'Ideas are easy to come by, they spring effortlessly out of the vacuity of the mind and cost nothing. When they are held and projected onto one’s self or others they become a project. When the project is enacted it becomes the work, and when the work is completed it appears to be self-existent. Creation is the process of form manifesting from emptiness, where that which arises from the mind comes into existence. Yet the distance between conception and realization may be enormous, as vast as the distance between stars.' ROBERT BEER

THE PROCESS Materials & making, together with the reduction firing, give ceramic work 'depth and vibration'. We strive for consistency but also embrace the qualities inherent in the handmade ceramic process. Colors, sizes and shapes may vary between pieces, and no two are exactly alike, so please take that into consideration when purchasing. 

Making: All the work is either built by hand, thrown on a wheel or a combination of the two. Images are painted by hand and fired onto the surface. Once fired, many pieces require extensive assembly. 

Clay Body: Work is made from a custom East Coast stoneware with plenty of grog and iron that fires bare in a reduction kiln to a deep toasty brown. A few components, such as the Featherbones, are made from unglazed English Porcelain.

Grog is clay that has been fired, ground up, and re-wedged into the clay. Adding it creates ‘tooth’ allowing the clay to stand up better during building and aids to reduce warping & cracking while drying and shrinking. Visually it enhances the ‘stone-like’ texture and feel.

When the work is completely dry (greenware), the clay molecules are set and rigid without the water in between them that make it 'plastic' and malleable- this is clay in its most fragile state. It is then covered with multiple layers of white clay that are suspended in water. 

Drying & Shrinkage: From wet to the final fired vitrified state, the clay shrinks about 10% as the water, both material and chemical, dissipate, and the clay molecules melt & fuse together.

To minimize warping & cracking during this movement, all of the parts, edges, & body of a piece, large & small, thick & thin, must dry evenly as they move while shrinking. To ensure even drying there is constant ‘babysitting’ (propping, flipping, covering etc). Large or flat pieces can take several weeks too dry to ensure the air gets to the all sides evenly or warping and cracking will occur. Many times these faults only present themselves after the work has been painted and gone through the final firing.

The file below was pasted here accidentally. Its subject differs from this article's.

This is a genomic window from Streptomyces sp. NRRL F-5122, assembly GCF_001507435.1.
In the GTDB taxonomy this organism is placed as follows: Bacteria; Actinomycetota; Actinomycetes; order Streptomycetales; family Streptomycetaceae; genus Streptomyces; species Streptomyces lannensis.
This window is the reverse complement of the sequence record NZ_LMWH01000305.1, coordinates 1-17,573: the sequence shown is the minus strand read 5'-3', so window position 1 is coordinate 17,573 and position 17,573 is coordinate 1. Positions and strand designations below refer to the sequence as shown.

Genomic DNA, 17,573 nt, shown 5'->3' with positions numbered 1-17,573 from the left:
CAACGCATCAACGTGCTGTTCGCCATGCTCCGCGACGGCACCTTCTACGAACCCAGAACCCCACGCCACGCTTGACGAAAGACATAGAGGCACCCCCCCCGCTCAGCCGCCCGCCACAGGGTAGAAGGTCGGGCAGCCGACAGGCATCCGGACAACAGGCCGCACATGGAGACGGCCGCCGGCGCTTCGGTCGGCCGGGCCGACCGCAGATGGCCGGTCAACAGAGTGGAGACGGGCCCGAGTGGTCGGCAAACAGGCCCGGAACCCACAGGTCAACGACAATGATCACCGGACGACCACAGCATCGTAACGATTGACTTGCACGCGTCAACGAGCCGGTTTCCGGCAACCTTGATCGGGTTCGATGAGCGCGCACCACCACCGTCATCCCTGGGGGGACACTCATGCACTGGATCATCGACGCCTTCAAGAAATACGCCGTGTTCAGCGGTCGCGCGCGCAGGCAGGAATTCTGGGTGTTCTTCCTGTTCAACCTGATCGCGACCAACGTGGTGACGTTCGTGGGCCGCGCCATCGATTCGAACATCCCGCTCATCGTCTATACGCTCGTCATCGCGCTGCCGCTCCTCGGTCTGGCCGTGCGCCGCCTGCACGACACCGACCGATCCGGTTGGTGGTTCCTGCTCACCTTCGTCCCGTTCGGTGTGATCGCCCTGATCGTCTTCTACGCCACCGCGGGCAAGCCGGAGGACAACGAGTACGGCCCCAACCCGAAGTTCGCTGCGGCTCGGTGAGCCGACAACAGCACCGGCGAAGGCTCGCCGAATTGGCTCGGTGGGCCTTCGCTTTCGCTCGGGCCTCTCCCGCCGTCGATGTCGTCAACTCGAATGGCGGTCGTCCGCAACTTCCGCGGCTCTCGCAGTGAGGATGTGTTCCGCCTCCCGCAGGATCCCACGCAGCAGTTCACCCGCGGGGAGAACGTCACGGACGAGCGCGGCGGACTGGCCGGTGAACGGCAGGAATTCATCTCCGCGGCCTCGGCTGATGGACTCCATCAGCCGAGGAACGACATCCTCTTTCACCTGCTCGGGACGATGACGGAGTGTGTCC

Bisque Firing: The first kiln firing is to approximatley 1725 degrees. The bisque firing is a 3 day cycle from start to cool. The clay, is now semi-vitrified, sintered and welded together. Strong enough to handle but porous enough for glaze to adhere to the surface.

Glaze Firing: Once the work is painted and/or glazed it is loaded into the gas kiln and fired to 2325 degrees. Gas firings are a 4 day cycle- Load, fire, cool, unload. 

Assembly: Other components used are hemp rope, brass discs, cotton tassels & walnut or white oak wood. Rope ends are cut, whipped & assembled, wall hangings are knotted together with twine, knockers are assembled, cotton is dyed and torn, ceramic components combined. 

Packing & Shipping: We strive to be kind to the environment and use sustainable & recyclable materials at all times. Corrugated cardboard is used to wrap 90% of the work, with plastic bubble used minimally and only when absolutely necessary to ensure safe transit. Starch, water soluble, peanuts are used for all packing and shipping.